A Wilderness without borders

Polesia is Europe’s greatest intact floodplain region of large forests and wetlands. Polesia stretches across the national boundaries of Belarus, Poland, Russia and Ukraine. This transboundary landscape is not only wild, but also vast. The area covers over 186,000 km2, which is about half the size of Germany. The artery of Polesia is the Pripyat river, which extends some 700 km.

Diverse range of habitats

The significance of central Polesia for nature conservation in Europe is tremendous. The river’s countless meanders, tributaries and oxbows form a labyrinth landscape of waters, islands, swamps, wetlands, and alluvial forests.

Great European sky migration

Despite major impacts on nature during the Soviet period, the diverse habitat range of wetlands, transition mire and river flood plains provide a critical resting place for endangered mammals such as brown bear, wolf, lynx, the European bison, and for thousands of waders and waterbirds on their seasonal migrations.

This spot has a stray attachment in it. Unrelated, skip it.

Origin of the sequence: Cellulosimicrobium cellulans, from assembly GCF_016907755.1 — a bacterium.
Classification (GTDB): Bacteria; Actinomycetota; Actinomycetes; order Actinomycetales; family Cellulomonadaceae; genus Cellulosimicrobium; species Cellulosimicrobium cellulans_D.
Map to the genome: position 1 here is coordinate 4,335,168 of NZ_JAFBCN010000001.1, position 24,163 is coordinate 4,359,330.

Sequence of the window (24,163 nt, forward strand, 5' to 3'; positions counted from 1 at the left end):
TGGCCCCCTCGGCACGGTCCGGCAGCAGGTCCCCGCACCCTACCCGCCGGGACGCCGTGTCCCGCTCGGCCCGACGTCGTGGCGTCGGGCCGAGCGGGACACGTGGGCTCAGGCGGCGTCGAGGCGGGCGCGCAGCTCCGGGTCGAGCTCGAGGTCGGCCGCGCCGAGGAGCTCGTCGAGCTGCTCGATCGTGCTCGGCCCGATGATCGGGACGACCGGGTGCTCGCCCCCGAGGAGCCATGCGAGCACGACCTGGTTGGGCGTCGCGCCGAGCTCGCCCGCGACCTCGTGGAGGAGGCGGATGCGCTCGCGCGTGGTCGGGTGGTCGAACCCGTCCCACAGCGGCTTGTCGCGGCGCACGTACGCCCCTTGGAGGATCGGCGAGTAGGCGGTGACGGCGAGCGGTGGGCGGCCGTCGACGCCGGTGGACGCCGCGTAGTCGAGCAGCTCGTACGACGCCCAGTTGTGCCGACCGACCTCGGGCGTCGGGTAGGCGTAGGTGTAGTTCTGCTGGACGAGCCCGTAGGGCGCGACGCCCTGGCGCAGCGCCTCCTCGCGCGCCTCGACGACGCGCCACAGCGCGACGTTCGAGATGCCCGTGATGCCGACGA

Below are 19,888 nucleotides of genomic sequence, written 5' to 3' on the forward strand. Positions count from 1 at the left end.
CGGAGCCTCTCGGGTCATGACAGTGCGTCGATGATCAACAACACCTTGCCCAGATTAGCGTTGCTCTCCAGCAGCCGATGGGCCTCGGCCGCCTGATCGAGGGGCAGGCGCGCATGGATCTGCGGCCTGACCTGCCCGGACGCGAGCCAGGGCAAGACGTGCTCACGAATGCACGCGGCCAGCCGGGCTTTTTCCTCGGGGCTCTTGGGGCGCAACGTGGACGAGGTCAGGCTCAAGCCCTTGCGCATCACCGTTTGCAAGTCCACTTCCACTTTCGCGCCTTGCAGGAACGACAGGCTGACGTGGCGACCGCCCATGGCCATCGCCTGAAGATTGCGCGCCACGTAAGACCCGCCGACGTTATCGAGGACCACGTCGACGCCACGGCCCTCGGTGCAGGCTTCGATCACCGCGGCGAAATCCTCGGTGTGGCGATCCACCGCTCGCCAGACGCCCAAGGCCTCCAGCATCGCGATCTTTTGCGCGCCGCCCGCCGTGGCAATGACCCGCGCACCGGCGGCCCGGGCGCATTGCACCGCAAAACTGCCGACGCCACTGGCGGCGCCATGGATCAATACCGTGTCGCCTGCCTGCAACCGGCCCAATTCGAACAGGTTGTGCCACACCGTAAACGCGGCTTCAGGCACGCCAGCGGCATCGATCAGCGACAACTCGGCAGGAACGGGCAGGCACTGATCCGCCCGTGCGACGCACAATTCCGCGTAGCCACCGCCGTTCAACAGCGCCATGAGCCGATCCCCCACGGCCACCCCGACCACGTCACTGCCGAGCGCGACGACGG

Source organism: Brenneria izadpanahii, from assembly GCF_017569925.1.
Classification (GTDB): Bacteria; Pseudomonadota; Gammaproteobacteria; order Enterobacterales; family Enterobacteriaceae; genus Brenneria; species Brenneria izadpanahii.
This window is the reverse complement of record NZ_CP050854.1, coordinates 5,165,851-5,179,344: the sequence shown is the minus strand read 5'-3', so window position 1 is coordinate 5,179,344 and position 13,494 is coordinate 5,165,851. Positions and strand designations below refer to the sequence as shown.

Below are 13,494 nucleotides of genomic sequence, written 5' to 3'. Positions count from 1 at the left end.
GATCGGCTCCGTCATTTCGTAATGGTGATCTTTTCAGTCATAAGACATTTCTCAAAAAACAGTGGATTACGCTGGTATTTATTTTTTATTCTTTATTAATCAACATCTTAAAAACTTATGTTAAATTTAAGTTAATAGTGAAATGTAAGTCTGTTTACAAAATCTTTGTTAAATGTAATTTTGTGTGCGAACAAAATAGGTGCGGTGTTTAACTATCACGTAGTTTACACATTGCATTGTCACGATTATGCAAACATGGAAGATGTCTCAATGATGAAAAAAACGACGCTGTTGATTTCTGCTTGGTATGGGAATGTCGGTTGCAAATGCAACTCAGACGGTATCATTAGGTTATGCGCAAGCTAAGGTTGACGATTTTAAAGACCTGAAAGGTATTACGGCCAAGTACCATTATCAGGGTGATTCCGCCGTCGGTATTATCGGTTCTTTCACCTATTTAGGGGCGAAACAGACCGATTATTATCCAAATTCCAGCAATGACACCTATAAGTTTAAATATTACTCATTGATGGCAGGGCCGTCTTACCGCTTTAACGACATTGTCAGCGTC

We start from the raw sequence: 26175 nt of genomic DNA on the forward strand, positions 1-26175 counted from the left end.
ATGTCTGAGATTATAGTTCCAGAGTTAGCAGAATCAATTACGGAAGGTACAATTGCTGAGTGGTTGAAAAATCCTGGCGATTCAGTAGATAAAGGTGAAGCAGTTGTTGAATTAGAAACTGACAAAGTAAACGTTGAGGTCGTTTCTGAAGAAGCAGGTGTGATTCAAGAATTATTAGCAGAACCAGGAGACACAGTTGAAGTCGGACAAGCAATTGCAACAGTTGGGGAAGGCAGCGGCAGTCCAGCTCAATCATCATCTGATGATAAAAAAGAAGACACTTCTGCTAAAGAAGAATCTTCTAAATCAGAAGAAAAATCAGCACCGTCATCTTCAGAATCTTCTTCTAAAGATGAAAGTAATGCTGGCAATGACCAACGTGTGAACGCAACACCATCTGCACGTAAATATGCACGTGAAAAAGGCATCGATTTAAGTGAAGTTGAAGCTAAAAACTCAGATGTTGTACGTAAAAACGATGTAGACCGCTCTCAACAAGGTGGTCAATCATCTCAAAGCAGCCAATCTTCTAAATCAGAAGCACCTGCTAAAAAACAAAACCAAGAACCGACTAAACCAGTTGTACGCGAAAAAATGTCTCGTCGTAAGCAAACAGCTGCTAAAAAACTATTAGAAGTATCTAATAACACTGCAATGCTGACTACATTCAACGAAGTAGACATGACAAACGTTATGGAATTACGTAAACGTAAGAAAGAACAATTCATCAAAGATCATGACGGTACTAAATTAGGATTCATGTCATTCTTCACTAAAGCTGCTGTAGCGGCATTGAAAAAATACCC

Internationally important protected areas

Many parts of Polesia are of international importance for nature conservation and have been recognized as Natura 2000 or Emerald Network sites, UNESCO Biosphere Reserves, and Important Bird Areas. There are also 25 Ramsar sites in Polesia.

This natural paradise is in danger. Not only due to the current land use, but particularly due to the planned construction of the 2,000 km long inland navigation waterway E40 connecting the Black Sea with the Baltic. The construction of E40 would have disastrous consequences for Polesia as a whole.

Have a look at the list of protected areas impacted by the E40 inland waterway.